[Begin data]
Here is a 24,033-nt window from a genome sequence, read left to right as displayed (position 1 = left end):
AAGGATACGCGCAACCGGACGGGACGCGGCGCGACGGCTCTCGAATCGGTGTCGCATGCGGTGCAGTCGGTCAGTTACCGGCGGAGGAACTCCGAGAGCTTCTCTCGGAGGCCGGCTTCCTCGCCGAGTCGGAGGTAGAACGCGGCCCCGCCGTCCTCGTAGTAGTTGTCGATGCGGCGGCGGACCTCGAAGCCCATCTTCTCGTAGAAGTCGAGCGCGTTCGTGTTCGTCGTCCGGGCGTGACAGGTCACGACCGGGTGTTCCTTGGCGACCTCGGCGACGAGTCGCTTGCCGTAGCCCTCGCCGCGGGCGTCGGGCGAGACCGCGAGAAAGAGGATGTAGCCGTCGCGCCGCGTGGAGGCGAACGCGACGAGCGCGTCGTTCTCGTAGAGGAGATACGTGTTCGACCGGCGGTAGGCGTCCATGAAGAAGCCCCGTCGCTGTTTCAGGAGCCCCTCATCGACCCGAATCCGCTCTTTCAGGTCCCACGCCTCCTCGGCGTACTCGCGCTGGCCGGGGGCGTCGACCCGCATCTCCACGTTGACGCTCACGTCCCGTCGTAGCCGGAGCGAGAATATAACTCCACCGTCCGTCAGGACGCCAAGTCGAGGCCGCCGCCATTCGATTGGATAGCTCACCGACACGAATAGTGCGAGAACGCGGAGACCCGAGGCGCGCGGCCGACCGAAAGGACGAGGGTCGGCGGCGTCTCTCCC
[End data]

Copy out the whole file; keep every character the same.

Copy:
Here is a 24,033-nt window from a genome sequence, read left to right as displayed (position 1 = left end):
AAGGATACGCGCAACCGGACGGGACGCGGCGCGACGGCTCTCGAATCGGTGTCGCATGCGGTGCAGTCGGTCAGTTACCGGCGGAGGAACTCCGAGAGCTTCTCTCGGAGGCCGGCTTCCTCGCCGAGTCGGAGGTAGAACGCGGCCCCGCCGTCCTCGTAGTAGTTGTCGATGCGGCGGCGGACCTCGAAGCCCATCTTCTCGTAGAAGTCGAGCGCGTTCGTGTTCGTCGTCCGGGCGTGACAGGTCACGACCGGGTGTTCCTTGGCGACCTCGGCGACGAGTCGCTTGCCGTAGCCCTCGCCGCGGGCGTCGGGCGAGACCGCGAGAAAGAGGATGTAGCCGTCGCGCCGCGTGGAGGCGAACGCGACGAGCGCGTCGTTCTCGTAGAGGAGATACGTGTTCGACCGGCGGTAGGCGTCCATGAAGAAGCCCCGTCGCTGTTTCAGGAGCCCCTCATCGACCCGAATCCGCTCTTTCAGGTCCCACGCCTCCTCGGCGTACTCGCGCTGGCCGGGGGCGTCGACCCGCATCTCCACGTTGACGCTCACGTCCCGTCGTAGCCGGAGCGAGAATATAACTCCACCGTCCGTCAGGACGCCAAGTCGAGGCCGCCGCCATTCGATTGGATAGCTCACCGACACGAATAGTGCGAGAACGCGGAGACCCGAGGCGCGCGGCCGACCGAAAGGACGAGGGTCGGCGGCGTCTCTCCC